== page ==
Lean Manufacturing

Holding Up the Top Half of the Value Stream Map

By Jon Miller Published on June 6th, 2005

One of our clients has 3 people in their Lean department and about 1,000 people in IT. I recently met about 30 of them at a planning meeting for a new factory. They were all very nice people. To be fair there is also a group of manufacturing engineers at the corporate and factory levels of this company to support operations, but they are not Lean-trained, and they number in the low hundreds.
Why so many IT people? This company is a global firm with operations in a dozen factories in nearly as many countries. Like many other of the world’s best run businesses, (as you will be reminded if you spend any time walking through airports) they run SAP.
Masaaki Homma, a Lean-ERP integration guru and principal of PSI consulting in Japan. “SAP is a push system” he will come right out and tell you. Mr. Homma is a blunt and brilliant man, and he knows the limitations of ERP systems too well. According to him you have to take apart or turn off most of the shop floor control functions to make ERP systems work with Lean. In a statement like a zen koan he told me “To pull with ERP, you must use many small pushes.” Perhaps these 1,000 people are all helping to push.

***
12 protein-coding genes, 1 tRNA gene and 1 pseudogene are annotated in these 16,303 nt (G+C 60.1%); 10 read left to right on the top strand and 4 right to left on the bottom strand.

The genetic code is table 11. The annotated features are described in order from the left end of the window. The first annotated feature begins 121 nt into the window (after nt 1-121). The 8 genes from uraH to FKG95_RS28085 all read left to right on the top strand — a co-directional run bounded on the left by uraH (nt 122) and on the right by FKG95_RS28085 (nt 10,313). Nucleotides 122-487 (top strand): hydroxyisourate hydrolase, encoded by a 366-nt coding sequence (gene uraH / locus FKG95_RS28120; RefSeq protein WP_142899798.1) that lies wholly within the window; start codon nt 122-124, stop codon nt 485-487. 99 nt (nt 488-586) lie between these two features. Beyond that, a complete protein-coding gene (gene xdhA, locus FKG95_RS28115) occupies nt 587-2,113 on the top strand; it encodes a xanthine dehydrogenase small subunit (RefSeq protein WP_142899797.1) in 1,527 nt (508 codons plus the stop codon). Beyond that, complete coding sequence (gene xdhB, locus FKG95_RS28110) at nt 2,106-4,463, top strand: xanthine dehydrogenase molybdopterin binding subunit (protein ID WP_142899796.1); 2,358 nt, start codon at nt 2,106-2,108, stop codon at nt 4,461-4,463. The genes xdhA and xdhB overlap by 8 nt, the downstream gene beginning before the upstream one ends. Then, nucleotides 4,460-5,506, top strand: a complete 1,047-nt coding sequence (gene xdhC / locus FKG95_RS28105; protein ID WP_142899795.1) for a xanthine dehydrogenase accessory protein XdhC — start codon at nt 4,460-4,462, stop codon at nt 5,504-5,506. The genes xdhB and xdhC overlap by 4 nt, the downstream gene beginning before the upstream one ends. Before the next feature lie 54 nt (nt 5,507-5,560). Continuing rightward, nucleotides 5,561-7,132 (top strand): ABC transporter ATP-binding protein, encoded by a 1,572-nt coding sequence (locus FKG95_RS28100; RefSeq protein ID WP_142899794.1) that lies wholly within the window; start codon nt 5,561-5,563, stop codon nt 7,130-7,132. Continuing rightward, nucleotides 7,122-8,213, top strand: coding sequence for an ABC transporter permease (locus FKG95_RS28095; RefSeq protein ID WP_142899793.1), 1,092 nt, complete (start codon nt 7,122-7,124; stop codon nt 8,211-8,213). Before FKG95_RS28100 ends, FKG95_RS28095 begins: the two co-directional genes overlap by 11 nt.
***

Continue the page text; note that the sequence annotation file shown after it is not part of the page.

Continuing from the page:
While many aspects of ERP systems are gee-whiz and necessary for firms to have multi-site, worldwide visibility across financial, materials, and scheduling functions this ratio of 3 to 1,000 Lean people to IT people seems a bit out of control.
After all, the value-added, profit-making work done in the factory (lower half of the Value Stream Map) supports the IT infrastructure (top half of the Value Stream Map). In Lean manufacturing thinking all support functions should enable a simple, highly value-added, smoothly flowing series of processes.
This company is making good progress in changing mindsets in the factories towards Lean thinking. The challenge ahead is to get the same can-do response from the purchasing and sales people in this organization in supporting Lean enterprise behaviors. These include selling behaviors that promote smooth and leveled schedules, and sourcing of materials not for the lowest price but lowest overall cost.
What is encouraging is that so far the IT people supporting SAP at this firm have been very can-do in terms of changes needed to support a Lean execution system on the shop floor. Let’s hope they find ways to code these Lean behaviors into the systems and processes at their company.

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